Saturday, August 21, 2004

Television news fire coverage: 4 solutions for 4 stations



By Jim Knippenberg
Enquirer staff writer

It was a difficult decision and it cost WCPO-TV (Channel 9) an enormous amount of money, but Bill Fee, general manager, said it was the right decision to pre-empt network programming in favor of live coverage of Thursday's Queen City Barrel Co. fire.

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WLWT (Channel 5) faced the evening's toughest decision: Fire or Olympics? It did some of both, with live coverage 6:50 to 8:20 p.m. on the fire, then break-ins as well as an insert box on the screen so it could show both the fire and the Olympics. The station had six cameras on the scene, along with reporters Sherre Paolello, Jonathan Hawgood, Joelle Girone and Juliett Vara.

WKRC-TV (Channel 12) stuck with CBS' primetime lineup because, said general manager Chris Sehring, "our philosophy, for better or worse, was to do cut-ins throughout the night. We decided to go in a different direction from the wall-to-wall coverage."

WXIX (Channel 19) stayed with NFL football and ran a crawl line. Its 10 p.m. news aired live on UPN (WBQC) and was pretty much all fire. After the game the station did a 40-minute fire newscast at 11:25. TV19 had a crew of three reporters and three videographers on the scene.

Channel 9 made the largest commitment. Coverage began with a break-in during the ABC Evening News, then ran without commercials from 7 to 11 p.m. with 12 people on the scene. Reporters Tom McKee and John McQuiston were joined by videographer Mark MacKay on the air. Nine other cameras documented the scene from different angles.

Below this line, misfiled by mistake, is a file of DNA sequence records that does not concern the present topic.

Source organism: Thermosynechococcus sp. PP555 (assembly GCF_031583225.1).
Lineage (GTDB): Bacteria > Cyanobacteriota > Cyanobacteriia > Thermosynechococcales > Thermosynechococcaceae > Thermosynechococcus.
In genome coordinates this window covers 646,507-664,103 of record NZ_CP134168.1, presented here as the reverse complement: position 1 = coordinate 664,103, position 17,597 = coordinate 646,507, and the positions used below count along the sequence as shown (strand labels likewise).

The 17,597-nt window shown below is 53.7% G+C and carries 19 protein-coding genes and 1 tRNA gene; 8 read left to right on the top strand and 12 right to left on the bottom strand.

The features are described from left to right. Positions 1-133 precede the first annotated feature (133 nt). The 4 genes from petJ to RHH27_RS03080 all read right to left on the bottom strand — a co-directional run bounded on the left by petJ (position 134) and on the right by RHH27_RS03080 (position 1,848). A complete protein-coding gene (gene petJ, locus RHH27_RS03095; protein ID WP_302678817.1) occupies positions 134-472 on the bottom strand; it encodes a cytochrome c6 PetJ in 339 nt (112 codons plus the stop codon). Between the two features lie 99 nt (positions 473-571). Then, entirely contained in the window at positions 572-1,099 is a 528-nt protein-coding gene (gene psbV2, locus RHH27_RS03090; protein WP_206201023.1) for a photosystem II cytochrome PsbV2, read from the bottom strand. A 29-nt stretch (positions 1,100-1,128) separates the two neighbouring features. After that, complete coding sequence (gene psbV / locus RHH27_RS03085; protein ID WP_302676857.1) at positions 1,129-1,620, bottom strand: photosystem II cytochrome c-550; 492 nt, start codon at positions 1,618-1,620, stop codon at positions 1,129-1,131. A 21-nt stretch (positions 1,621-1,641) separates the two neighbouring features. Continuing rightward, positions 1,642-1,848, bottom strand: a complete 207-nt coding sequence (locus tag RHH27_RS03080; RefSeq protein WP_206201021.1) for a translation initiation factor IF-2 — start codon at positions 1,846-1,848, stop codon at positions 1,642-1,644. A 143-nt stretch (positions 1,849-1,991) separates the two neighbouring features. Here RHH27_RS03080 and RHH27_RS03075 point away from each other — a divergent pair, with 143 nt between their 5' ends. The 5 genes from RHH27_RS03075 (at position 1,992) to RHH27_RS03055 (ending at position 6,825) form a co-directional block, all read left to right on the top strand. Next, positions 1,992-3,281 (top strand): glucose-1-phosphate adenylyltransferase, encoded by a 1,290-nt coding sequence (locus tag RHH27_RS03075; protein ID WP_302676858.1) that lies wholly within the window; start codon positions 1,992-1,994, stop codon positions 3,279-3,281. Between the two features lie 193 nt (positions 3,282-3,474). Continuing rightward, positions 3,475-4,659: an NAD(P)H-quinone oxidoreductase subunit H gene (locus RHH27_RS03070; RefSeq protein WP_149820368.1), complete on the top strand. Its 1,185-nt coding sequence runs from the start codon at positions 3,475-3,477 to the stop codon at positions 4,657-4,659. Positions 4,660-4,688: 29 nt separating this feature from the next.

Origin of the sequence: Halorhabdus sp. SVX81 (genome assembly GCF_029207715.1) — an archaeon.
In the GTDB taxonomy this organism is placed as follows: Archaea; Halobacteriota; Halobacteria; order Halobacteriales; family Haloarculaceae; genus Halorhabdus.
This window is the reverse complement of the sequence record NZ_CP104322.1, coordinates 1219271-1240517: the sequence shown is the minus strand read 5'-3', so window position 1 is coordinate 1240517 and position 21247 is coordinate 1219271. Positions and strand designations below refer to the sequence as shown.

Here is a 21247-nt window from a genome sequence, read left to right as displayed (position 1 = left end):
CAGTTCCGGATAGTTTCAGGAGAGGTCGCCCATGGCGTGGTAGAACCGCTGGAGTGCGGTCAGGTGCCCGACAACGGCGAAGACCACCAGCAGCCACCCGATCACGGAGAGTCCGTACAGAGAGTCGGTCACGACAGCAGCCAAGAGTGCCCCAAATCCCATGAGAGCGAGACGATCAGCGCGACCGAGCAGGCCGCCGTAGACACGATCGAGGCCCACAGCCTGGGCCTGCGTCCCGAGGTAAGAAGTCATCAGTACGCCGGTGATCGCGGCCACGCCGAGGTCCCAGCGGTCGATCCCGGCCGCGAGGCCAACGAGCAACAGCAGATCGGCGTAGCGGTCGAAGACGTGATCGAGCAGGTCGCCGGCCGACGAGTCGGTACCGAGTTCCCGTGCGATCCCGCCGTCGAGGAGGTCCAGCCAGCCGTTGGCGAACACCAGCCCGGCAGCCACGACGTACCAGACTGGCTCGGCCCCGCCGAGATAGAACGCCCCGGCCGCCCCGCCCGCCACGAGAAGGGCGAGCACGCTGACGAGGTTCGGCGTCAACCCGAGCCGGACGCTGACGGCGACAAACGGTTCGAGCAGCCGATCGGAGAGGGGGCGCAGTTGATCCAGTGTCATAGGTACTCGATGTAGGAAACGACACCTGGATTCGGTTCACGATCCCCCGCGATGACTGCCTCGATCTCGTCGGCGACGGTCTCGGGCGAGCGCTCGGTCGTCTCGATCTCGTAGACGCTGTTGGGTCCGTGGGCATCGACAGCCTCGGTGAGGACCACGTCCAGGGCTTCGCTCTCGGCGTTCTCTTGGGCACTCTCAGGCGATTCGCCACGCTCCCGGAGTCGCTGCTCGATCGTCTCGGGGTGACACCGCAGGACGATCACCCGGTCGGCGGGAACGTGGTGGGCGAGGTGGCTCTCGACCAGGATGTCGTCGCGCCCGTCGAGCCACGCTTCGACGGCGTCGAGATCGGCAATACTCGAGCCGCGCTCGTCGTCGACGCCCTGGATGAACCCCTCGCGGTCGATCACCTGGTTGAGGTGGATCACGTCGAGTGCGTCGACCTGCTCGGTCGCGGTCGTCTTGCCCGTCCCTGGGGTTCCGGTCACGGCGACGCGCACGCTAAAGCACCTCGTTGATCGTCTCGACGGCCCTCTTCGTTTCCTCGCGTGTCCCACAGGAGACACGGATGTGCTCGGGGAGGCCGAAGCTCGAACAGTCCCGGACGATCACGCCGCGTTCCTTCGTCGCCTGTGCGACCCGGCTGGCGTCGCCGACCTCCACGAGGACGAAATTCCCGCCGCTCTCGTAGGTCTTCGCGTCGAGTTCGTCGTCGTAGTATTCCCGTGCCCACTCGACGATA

In addition, the station hired a helicopter to shoot from the air and Spanish translator L. Roberto Hernandez to translate anchors Clyde Gray and Carol Williams for the Hispanic population in the fire's neighborhood.

The commitment did improve normal ratings. Overnight numbers show 9 averaged a 9.9 rating and 16 share during the four hours. ABC's regular prime-time lineup averages a 7.4 rating. "Rating" refers to the percentage of total TV houses tuned to a station; a "share" refers to the percentage of turned-on TVs tuned to a specific station.

In the peak 9-10 p.m. viewing hour, Channel 9 pulled an 11.7 rating and a 17 share, translating to 99,918 households. Channel 12's 9-10 p.m. numbers were an 11.2 rating and a 19 share; Channel 5's Olympic coverage won the hour with a 20.3 rating and a 31 share.

Making the decision on wall-to-wall coverage was a no-brainer for Fee: "We made the decision based on health and safety issues. There were chemicals involved and the fire department was telling people to close windows and turn off the air conditioning to avoid fumes. We feel we're obligated to give the public that kind of information. That's why we stayed with it.

"I can't tell you how much money it cost (in ad revenue), but it's significant."

Richard Dyer, Channel 5 general manager, was conflicted about the coverage: "The challenge for us was to find a balance between a story with public health issues and coverage of something as high-profile as the Olympics. We took a lot of complaint calls and we expected that. But when people were told to take cover within a five-mile radius, we felt we had to go to fire coverage with the Olympics in an insert."

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E-mail jknippenberg@enquirer.com




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